The monoclonal antibodies used for immunohistochemical MMR protein staining generally result in stable and consistent staining patterns with retained staining or loss of staining. Functional interaction between the MLH1/PMS2 and the MSH2/MSH6 proteins implies that the expression pattern of the heterodimerizing protein partner may be used to direct mutation analysis. Aberrant MMR function typically leads to complete loss of nuclear staining in the tumor cells, particularly when linked to MLH1 promoter hypermethylation that leads to complete gene silencing . In Lynch syndrome, the multitude of disease-predisposing mutations may have variable effects on epitope expression, from complete loss to weak or retained expression for one or both heterodimerizing proteins [8, 9]. Variable epitope expression may also result in alternative expression patterns, e.g. cytoplasmic staining and perinuclear staining, which are typically present throughout the tumor . MMR protein immunostainings are generally stable and relatively easy to interpret; though challenges and pitfalls have been reported with false positive as well as false negative interpretations [10–12]. Most commonly, these observations relate to technical artifacts caused by suboptimal fixation or paraffin-embedding, necrotic areas, sample storage, antibody specificity, clone selection or staining conditions [13, 14]. Also, neoadjuvant chemotherapy and radiotherapy may influence the results with a particular effect on MSH2/MSH6 staining [15, 16]. Heterogenous expression patterns with retained staining in the adenomatous part and loss of staining in a smaller, invasive part of the tumor have been reported but their relevance is uncertain . We systematically collected colorectal cancers with heterogenous MMR protein staining patterns for detailed analysis with correlations e.g. to MSI status and MLH1 promoter methylation.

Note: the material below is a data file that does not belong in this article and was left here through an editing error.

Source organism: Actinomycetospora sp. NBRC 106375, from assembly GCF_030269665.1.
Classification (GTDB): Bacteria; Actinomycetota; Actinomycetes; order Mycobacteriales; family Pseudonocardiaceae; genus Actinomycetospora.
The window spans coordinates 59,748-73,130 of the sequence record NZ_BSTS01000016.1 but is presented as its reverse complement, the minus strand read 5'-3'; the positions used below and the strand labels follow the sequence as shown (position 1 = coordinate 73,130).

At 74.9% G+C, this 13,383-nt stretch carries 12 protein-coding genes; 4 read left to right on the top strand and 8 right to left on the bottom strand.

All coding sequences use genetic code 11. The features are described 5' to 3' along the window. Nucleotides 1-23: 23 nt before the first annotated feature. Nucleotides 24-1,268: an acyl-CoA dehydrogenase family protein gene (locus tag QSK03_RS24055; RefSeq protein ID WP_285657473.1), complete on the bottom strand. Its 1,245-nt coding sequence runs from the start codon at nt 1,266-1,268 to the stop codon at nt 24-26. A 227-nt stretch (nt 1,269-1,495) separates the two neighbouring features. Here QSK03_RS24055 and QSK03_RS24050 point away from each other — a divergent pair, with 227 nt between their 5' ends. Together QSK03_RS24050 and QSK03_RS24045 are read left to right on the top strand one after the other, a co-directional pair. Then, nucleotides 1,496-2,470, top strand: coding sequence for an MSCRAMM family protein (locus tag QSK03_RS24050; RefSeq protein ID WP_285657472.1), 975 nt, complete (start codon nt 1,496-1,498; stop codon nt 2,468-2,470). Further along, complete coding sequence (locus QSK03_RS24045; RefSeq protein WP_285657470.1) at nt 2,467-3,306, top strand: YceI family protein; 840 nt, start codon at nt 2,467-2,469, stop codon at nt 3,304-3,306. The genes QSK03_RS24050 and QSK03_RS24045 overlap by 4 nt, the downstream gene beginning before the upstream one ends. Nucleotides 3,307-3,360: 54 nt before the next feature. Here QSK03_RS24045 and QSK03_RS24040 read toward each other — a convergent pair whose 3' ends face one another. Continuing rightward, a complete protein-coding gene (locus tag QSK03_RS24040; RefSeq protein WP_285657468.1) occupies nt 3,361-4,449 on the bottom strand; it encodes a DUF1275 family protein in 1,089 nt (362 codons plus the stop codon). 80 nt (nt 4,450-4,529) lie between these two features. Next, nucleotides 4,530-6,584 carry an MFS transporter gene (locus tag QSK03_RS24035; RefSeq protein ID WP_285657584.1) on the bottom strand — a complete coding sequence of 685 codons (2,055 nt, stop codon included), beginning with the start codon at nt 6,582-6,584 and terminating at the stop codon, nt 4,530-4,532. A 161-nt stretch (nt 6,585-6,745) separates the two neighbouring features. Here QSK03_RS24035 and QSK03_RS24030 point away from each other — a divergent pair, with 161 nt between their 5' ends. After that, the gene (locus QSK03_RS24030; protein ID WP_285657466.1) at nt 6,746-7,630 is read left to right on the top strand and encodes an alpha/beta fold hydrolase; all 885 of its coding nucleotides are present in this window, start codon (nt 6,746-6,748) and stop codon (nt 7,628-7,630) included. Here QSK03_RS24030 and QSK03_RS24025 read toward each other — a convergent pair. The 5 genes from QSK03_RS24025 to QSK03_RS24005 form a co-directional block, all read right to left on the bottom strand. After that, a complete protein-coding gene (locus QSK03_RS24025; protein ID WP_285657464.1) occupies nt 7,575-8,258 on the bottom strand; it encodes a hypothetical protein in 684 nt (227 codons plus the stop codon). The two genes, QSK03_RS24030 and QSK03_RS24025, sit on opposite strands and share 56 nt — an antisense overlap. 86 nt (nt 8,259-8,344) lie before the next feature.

Colorectal cancers with heterogenous MMR protein expression were identified during evaluations at the Departments of Pathology, Helsingborg Hospital, Sweden and Hvidore Hospital, Denmark. Following the first observation of heterogenous MMR protein staining in 2007, two gastrointestinal pathologists (PJ and SH) collected all such cases identified at these two institutions during 5 years. In total, 14 colorectal cancers with heterogenous MMR protein expression were identified for in-depth analysis (Table 1). The materials consisted of resection specimens from 12 colon cancers and 2 rectal cancers. None of the patients had received neoadjuvant radiotherapy or chemotherapy. All cases were histologically re-evaluated by one pathologist (P.J.). Tumor stage was determined according to the American Joint Cancer Committee/Union Internationale Contre le Cancer (AJCC/UICC) staging system and the grade according to the WHO system. Mucinous cancers were considered poorly differentiated. A tumor was classified as mucinous cancer if more than 50% of the tumor area showed such differentiation . Tumors with mucinous components that encompassed &50% of the area were classified as having a mucinous component, though not fulfilling the criteria for mucinous tumors . Mucinous cancer was observed in 6 cases. MMR gene mutation testing had been performed in 8 cases, 4 of which carried disease-predisposing mutations. Ethical approval for the study was granted from the ethical committees at Lund University, Sweden and at the Capital Region, Copenhagen.